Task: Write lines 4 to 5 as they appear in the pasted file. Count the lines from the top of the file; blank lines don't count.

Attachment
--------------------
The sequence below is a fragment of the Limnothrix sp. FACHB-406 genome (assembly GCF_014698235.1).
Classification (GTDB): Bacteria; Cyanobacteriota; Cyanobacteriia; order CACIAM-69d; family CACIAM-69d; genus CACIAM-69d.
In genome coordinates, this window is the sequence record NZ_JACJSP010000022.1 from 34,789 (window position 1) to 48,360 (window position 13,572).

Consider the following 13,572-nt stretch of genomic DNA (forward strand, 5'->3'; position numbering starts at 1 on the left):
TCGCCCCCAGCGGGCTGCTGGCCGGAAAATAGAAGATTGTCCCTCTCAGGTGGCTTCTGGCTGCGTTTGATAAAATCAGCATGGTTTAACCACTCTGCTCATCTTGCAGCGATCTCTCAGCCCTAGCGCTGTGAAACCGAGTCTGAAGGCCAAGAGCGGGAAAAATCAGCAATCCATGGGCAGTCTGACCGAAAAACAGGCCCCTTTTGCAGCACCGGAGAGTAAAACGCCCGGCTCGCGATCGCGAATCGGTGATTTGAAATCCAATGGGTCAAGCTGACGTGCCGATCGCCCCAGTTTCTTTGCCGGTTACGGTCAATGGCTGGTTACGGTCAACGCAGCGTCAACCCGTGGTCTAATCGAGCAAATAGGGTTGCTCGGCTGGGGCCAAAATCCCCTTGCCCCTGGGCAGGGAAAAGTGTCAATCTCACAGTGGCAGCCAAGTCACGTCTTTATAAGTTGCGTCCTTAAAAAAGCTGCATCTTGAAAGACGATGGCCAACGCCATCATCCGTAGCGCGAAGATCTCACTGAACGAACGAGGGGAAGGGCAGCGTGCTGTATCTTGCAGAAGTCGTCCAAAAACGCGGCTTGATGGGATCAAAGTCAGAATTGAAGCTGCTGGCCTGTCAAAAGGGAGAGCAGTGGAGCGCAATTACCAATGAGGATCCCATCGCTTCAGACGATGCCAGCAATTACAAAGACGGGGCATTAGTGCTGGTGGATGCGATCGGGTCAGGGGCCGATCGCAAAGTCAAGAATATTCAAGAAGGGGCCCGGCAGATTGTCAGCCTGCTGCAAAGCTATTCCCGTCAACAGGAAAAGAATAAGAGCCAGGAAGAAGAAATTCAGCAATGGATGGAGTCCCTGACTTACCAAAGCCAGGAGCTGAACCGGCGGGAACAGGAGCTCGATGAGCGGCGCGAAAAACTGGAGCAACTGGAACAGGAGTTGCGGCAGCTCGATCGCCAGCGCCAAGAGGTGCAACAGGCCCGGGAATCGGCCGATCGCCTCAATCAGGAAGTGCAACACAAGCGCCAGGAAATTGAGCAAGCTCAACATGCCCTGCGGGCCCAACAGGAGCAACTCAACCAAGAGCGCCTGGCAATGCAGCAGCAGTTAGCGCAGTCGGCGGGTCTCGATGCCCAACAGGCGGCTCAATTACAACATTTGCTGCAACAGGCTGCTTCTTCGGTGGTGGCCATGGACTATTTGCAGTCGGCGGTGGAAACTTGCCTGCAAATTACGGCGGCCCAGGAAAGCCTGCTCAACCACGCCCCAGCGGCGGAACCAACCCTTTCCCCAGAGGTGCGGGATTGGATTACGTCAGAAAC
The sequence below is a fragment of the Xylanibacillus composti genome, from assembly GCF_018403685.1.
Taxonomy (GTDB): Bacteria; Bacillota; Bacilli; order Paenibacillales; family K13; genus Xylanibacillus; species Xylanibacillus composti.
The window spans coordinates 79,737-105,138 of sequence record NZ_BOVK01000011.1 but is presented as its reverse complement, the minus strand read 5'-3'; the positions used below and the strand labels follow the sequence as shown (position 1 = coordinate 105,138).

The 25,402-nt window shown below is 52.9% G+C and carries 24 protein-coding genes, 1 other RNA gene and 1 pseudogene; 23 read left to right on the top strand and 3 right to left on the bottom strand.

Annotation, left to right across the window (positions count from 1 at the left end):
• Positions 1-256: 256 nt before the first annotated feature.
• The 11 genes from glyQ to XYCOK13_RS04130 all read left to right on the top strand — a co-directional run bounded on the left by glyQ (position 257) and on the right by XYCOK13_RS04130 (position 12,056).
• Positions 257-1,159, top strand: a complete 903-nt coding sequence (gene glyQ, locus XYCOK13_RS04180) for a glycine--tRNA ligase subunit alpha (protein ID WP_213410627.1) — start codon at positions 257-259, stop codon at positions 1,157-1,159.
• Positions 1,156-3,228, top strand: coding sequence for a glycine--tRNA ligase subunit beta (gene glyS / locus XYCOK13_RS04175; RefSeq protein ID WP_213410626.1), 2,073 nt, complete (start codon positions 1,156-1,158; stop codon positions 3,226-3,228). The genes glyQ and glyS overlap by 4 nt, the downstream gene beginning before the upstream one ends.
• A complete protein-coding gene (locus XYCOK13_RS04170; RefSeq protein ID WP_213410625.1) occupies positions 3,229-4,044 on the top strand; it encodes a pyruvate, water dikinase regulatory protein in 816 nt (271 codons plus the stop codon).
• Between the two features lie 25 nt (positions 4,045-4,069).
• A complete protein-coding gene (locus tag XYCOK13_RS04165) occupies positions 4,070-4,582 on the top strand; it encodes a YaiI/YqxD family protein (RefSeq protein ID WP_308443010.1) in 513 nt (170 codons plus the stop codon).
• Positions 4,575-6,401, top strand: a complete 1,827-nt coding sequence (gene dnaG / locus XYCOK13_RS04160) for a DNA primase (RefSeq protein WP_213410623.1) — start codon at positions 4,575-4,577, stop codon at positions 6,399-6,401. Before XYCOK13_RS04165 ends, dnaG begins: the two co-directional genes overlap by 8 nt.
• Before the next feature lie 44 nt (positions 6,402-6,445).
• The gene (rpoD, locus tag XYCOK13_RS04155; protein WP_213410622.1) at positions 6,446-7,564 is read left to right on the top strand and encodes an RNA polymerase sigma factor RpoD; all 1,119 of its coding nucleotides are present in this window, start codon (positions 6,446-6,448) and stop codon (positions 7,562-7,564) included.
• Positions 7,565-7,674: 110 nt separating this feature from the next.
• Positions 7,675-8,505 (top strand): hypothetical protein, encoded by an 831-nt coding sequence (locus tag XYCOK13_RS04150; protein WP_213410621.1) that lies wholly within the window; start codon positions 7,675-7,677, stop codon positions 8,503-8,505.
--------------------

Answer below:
Consider the following 13,572-nt stretch of genomic DNA (forward strand, 5'->3'; position numbering starts at 1 on the left):
TCGCCCCCAGCGGGCTGCTGGCCGGAAAATAGAAGATTGTCCCTCTCAGGTGGCTTCTGGCTGCGTTTGATAAAATCAGCATGGTTTAACCACTCTGCTCATCTTGCAGCGATCTCTCAGCCCTAGCGCTGTGAAACCGAGTCTGAAGGCCAAGAGCGGGAAAAATCAGCAATCCATGGGCAGTCTGACCGAAAAACAGGCCCCTTTTGCAGCACCGGAGAGTAAAACGCCCGGCTCGCGATCGCGAATCGGTGATTTGAAATCCAATGGGTCAAGCTGACGTGCCGATCGCCCCAGTTTCTTTGCCGGTTACGGTCAATGGCTGGTTACGGTCAACGCAGCGTCAACCCGTGGTCTAATCGAGCAAATAGGGTTGCTCGGCTGGGGCCAAAATCCCCTTGCCCCTGGGCAGGGAAAAGTGTCAATCTCACAGTGGCAGCCAAGTCACGTCTTTATAAGTTGCGTCCTTAAAAAAGCTGCATCTTGAAAGACGATGGCCAACGCCATCATCCGTAGCGCGAAGATCTCACTGAACGAACGAGGGGAAGGGCAGCGTGCTGTATCTTGCAGAAGTCGTCCAAAAACGCGGCTTGATGGGATCAAAGTCAGAATTGAAGCTGCTGGCCTGTCAAAAGGGAGAGCAGTGGAGCGCAATTACCAATGAGGATCCCATCGCTTCAGACGATGCCAGCAATTACAAAGACGGGGCATTAGTGCTGGTGGATGCGATCGGGTCAGGGGCCGATCGCAAAGTCAAGAATATTCAAGAAGGGGCCCGGCAGATTGTCAGCCTGCTGCAAAGCTATTCCCGTCAACAGGAAAAGAATAAGAGCCAGGAAGAAGAAATTCAGCAATGGATGGAGTCCCTGACTTACCAAAGCCAGGAGCTGAACCGGCGGGAACAGGAGCTCGATGAGCGGCGCGAAAAACTGGAGCAACTGGAACAGGAGTTGCGGCAGCTCGATCGCCAGCGCCAAGAGGTGCAACAGGCCCGGGAATCGGCCGATCGCCTCAATCAGGAAGTGCAACACAAGCGCCAGGAAATTGAGCAAGCTCAACATGCCCTGCGGGCCCAACAGGAGCAACTCAACCAAGAGCGCCTGGCAATGCAGCAGCAGTTAGCGCAGTCGGCGGGTCTCGATGCCCAACAGGCGGCTCAATTACAACATTTGCTGCAACAGGCTGCTTCTTCGGTGGTGGCCATGGACTATTTGCAGTCGGCGGTGGAAACTTGCCTGCAAATTACGGCGGCCCAGGAAAGCCTGCTCAACCACGCCCCAGCGGCGGAACCAACCCTTTCCCCAGAGGTGCGGGATTGGATTACGTCAGAAAC